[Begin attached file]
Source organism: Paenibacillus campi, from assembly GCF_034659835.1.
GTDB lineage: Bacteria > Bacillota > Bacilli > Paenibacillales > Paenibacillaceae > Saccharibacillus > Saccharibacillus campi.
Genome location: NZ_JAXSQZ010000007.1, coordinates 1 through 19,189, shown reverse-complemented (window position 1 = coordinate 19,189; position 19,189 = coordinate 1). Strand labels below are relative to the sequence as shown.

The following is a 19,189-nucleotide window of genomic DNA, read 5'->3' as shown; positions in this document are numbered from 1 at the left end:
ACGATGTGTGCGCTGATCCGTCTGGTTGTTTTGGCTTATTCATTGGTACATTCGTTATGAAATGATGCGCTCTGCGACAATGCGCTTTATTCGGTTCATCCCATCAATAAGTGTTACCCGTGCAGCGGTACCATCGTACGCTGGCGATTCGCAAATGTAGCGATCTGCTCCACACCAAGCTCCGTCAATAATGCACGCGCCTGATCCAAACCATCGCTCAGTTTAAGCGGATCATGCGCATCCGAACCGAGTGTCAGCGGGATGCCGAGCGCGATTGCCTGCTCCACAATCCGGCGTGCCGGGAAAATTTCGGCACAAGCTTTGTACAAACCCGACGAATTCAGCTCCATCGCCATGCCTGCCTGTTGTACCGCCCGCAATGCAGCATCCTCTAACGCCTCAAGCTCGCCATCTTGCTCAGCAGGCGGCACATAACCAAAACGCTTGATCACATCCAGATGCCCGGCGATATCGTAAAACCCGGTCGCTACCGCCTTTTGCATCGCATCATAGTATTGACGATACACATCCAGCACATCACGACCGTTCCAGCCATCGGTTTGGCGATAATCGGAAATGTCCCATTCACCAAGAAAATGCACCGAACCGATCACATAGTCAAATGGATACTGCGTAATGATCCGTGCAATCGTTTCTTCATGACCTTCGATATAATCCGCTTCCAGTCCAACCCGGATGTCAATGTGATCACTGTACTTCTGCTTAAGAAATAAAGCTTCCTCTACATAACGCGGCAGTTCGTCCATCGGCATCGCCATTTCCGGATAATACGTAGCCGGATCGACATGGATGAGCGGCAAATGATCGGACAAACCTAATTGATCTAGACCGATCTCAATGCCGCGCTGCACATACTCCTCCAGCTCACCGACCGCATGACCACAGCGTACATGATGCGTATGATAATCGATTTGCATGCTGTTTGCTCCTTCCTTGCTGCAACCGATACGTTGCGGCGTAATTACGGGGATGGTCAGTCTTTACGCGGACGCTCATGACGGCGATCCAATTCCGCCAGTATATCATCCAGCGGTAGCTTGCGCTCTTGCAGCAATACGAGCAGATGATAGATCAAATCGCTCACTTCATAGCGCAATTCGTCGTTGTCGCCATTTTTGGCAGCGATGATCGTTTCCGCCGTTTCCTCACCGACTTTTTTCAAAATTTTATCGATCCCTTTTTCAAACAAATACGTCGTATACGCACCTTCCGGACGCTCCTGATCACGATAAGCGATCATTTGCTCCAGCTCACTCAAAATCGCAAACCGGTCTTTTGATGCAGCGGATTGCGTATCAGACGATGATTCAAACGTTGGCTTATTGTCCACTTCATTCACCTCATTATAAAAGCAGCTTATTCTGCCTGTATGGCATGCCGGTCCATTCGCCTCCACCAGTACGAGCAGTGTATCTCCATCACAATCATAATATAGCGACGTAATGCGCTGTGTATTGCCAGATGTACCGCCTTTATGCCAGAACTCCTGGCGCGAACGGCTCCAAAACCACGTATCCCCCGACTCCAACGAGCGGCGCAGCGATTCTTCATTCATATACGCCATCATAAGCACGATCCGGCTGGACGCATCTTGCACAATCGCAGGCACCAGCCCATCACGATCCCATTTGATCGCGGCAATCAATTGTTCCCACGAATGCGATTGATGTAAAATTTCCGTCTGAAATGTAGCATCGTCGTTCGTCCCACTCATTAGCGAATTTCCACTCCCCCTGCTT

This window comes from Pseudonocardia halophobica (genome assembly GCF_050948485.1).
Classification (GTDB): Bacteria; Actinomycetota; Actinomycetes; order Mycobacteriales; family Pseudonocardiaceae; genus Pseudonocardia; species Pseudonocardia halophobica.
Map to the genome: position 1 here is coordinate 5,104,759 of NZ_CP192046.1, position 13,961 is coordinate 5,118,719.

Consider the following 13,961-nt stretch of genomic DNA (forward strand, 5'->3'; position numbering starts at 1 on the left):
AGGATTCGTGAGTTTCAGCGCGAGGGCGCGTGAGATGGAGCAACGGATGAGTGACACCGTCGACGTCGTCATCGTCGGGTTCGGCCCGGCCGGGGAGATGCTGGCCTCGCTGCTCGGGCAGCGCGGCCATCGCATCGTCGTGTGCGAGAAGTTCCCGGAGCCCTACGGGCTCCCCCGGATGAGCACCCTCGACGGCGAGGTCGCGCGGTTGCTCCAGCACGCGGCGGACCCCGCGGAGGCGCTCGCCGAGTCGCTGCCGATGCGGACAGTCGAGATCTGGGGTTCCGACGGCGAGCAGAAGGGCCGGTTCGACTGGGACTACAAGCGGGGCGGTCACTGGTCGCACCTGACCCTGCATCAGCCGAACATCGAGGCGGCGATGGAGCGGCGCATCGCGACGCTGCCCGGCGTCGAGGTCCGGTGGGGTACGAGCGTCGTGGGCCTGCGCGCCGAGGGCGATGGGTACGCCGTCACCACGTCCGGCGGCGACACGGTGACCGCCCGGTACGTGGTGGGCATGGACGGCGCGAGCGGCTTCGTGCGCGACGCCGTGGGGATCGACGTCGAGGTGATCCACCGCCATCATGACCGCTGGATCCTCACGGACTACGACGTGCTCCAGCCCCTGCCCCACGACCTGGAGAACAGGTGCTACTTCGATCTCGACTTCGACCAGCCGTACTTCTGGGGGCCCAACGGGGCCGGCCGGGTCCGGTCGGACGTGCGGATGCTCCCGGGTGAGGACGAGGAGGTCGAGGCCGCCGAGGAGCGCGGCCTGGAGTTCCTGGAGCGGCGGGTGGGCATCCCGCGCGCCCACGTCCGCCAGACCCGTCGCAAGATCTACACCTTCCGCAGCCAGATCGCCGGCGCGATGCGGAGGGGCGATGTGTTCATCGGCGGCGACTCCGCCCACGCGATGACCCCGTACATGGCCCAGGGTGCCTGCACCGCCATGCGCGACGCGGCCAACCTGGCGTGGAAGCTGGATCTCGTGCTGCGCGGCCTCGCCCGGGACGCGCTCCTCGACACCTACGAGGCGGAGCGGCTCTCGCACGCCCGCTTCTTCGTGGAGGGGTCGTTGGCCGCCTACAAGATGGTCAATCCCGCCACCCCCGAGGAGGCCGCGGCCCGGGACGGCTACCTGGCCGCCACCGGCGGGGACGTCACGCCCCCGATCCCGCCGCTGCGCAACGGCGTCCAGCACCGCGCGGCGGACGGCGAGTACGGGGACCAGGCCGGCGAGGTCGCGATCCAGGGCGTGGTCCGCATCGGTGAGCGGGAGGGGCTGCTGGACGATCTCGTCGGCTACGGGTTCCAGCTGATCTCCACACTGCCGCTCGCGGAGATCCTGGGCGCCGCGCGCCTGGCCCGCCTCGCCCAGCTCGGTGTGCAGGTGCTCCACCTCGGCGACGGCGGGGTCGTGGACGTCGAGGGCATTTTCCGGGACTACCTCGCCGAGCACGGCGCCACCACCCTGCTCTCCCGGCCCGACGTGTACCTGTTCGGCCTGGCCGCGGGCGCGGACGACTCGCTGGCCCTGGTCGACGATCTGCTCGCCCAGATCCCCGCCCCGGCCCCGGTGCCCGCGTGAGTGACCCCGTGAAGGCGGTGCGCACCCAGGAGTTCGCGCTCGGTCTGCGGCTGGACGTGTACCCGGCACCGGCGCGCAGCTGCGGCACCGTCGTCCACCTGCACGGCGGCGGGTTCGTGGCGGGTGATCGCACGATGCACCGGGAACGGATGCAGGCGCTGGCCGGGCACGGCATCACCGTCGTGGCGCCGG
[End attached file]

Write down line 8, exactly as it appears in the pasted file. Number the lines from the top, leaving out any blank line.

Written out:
Map to the genome: position 1 here is coordinate 5,104,759 of NZ_CP192046.1, position 13,961 is coordinate 5,118,719.